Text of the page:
Anderson and Jadeja to get clip round ear and detention

The ICC today announced that James Anderson and Ravindra Jadeja would, after all, be punished for their unsightly spat at Trent Bridge. Chief executive Dave Robertson issued the following statement:

“Following the report of the judicial commissioner, it has been decided that, as Anderson and Jadeja conducted themselves like a couple of idiotic schoolboys, they will be punished as idiotic schoolboys. Both will have their heads banged together and, additionally, Anderson will receive a clip round the ear.”

Richardson further announced that the two players will receive detention for their actions: “They will be made to sit facing one another, writing ‘I will not behave like a 12-year-old’ out a thousand times. Any kicking under the table or sticking out of tongues will result in a further detention. Both will be banned from afternoon games until they’ve completed their punishment. They will also have their tuck allowance removed for two weeks.”

In one respect, however, Richardson was disappointed with the decision: “I have elected not to appeal the decision of the judicial commissioner, though I must profess myself disappointed that he was not comfortably satisfied that either Anderson or Jadeja deserved a damn good thrashing. I had got my old birch rod out of the cabinet and everything.”

 

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Come in, Number One, your time is up

Well that was a risible pile of manure, wasn’t it children? The Indians came into the heart of English cricket and knocked down our flimsy house of cards, complete with its card-analysis suite, card masseur and high-performance card director, with a flamethrower. Cut the pretence, it’s looking like the 1990s again.

A sign of how desperate things are in English cricket now is that we’d almost be prepared to go back to the bad old ways of the 90s, if only so we could have a selection panel that would actually have the courage to grab matters by the soft-and-danglies and switch captains during the series. Cook is hanging on like a shipwreck survivor hangs on to the last bit of flotsam this side of the horizon, with about the same long-term chances of survival.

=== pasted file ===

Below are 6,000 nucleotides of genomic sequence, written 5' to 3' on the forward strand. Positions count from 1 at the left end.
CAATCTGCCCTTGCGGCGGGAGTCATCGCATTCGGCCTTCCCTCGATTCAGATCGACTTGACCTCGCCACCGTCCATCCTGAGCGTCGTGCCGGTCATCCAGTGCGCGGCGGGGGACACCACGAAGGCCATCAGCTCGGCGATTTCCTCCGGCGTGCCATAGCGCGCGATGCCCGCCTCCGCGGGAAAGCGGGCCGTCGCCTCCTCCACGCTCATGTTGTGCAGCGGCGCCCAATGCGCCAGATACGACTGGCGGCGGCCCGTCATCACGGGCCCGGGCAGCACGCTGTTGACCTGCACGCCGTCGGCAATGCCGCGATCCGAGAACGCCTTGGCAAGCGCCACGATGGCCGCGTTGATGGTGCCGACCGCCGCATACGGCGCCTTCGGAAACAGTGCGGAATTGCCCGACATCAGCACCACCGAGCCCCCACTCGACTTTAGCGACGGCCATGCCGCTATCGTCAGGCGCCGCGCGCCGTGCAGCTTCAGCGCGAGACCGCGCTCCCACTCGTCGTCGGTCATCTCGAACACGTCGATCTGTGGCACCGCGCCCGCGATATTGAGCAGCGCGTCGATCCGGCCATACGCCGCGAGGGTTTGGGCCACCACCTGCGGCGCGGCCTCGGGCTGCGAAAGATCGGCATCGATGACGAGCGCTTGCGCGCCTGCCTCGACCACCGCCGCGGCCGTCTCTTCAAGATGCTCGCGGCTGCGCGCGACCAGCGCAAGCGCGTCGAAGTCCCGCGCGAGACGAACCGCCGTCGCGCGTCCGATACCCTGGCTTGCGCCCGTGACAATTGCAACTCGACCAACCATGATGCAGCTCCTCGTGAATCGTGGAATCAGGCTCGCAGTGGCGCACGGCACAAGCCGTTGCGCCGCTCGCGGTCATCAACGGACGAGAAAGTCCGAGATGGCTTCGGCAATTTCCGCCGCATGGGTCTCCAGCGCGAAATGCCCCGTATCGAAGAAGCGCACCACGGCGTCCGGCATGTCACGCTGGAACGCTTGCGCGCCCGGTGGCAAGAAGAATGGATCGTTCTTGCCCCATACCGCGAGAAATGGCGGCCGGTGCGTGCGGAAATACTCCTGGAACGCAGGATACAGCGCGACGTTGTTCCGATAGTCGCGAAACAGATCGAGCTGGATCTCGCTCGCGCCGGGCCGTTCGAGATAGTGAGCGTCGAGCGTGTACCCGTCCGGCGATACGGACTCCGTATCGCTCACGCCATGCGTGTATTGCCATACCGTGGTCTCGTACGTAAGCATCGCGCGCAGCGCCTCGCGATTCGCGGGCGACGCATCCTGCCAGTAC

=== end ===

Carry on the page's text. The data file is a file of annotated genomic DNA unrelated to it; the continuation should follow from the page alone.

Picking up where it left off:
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India v Australia – who’d be a bowler?

If you were to ask someone who really knows about cricket what the key to the game is, the chances are they would tell you ‘having a good balance between bat and ball.’ Even if you were to ask a freshly lobotomised cricket newcomer, they’d probably say ‘runs and wickets’. Note how that’s runs and wickets. Not just runs. Clearly nobody has told Indian administrators about this. Recently we have been treated to one of the highest scoring ODI series in history, a series where a six was hit on average every five overs. And we couldn’t have been less interested. It’s almost as though someone with no understanding of the game saw a T20 game and reasoned ‘why can’t we do this for 50 overs games too?’ It gets the crowds in, they get to see Dhoni playing the helicopter, and the BCCI makes lots of money. In doing so however, they create a guaranteed cure for insomnia for most of those watching.
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Ten balanced and reasoned thoughts on the current state of Australian cricket by two utterly impartial commentators

Yeah, as if.*

  • We’ve got to say, we agree with the general consensus that Mickey Arthur and Michael Clarke’s handling of Presentationgate (which is what we assume it’s been named, if not, it’s now Copyright TGECF 2013) was a mite on the draconian side. That said, it’s well worth reading Brydon Coverdale’s article, which tries to set the context in which this decision was taken and, suddenly, it makes more sense. Even so, there were perhaps better, albeit less hilarious, ways of resolving it internally without reducing the assembled mass of the cricketing world to either Force 12 rage (if Australian) or giggling little girls (if everyone else).

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The State of the Union

So, here we are.

We’ve been cluttering your inbox / news feed / Google search results for over a year now. We were rather too busy to mark the occasion with a proper, flag-waving ceremony, complete with lip-syncing major artist, but now the time is ripe to look back over the last year. A lot of interesting stuff has happened to England cricket in that time, so we thought we’d take our own, probably not all that unique, look at that.